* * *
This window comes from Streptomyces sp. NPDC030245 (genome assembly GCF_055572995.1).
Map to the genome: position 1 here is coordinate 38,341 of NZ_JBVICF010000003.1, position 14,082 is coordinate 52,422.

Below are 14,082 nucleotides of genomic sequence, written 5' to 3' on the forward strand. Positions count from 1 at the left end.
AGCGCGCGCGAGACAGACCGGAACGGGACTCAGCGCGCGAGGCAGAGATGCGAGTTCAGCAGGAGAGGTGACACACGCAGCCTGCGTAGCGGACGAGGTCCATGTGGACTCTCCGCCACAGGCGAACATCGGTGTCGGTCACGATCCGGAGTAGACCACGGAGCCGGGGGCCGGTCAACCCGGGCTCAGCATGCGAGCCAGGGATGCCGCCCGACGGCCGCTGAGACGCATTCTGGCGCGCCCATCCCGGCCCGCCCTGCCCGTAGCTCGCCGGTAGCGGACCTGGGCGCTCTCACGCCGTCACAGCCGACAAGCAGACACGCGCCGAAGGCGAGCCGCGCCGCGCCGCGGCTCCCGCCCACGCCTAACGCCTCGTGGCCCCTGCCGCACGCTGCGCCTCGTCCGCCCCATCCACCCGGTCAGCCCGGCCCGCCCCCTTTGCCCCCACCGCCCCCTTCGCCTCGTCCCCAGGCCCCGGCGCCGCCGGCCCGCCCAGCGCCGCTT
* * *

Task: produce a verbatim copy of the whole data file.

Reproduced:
This window comes from Streptomyces sp. NPDC030245 (genome assembly GCF_055572995.1).
Map to the genome: position 1 here is coordinate 38,341 of NZ_JBVICF010000003.1, position 14,082 is coordinate 52,422.

Below are 14,082 nucleotides of genomic sequence, written 5' to 3' on the forward strand. Positions count from 1 at the left end.
AGCGCGCGCGAGACAGACCGGAACGGGACTCAGCGCGCGAGGCAGAGATGCGAGTTCAGCAGGAGAGGTGACACACGCAGCCTGCGTAGCGGACGAGGTCCATGTGGACTCTCCGCCACAGGCGAACATCGGTGTCGGTCACGATCCGGAGTAGACCACGGAGCCGGGGGCCGGTCAACCCGGGCTCAGCATGCGAGCCAGGGATGCCGCCCGACGGCCGCTGAGACGCATTCTGGCGCGCCCATCCCGGCCCGCCCTGCCCGTAGCTCGCCGGTAGCGGACCTGGGCGCTCTCACGCCGTCACAGCCGACAAGCAGACACGCGCCGAAGGCGAGCCGCGCCGCGCCGCGGCTCCCGCCCACGCCTAACGCCTCGTGGCCCCTGCCGCACGCTGCGCCTCGTCCGCCCCATCCACCCGGTCAGCCCGGCCCGCCCCCTTTGCCCCCACCGCCCCCTTCGCCTCGTCCCCAGGCCCCGGCGCCGCCGGCCCGCCCAGCGCCGCTT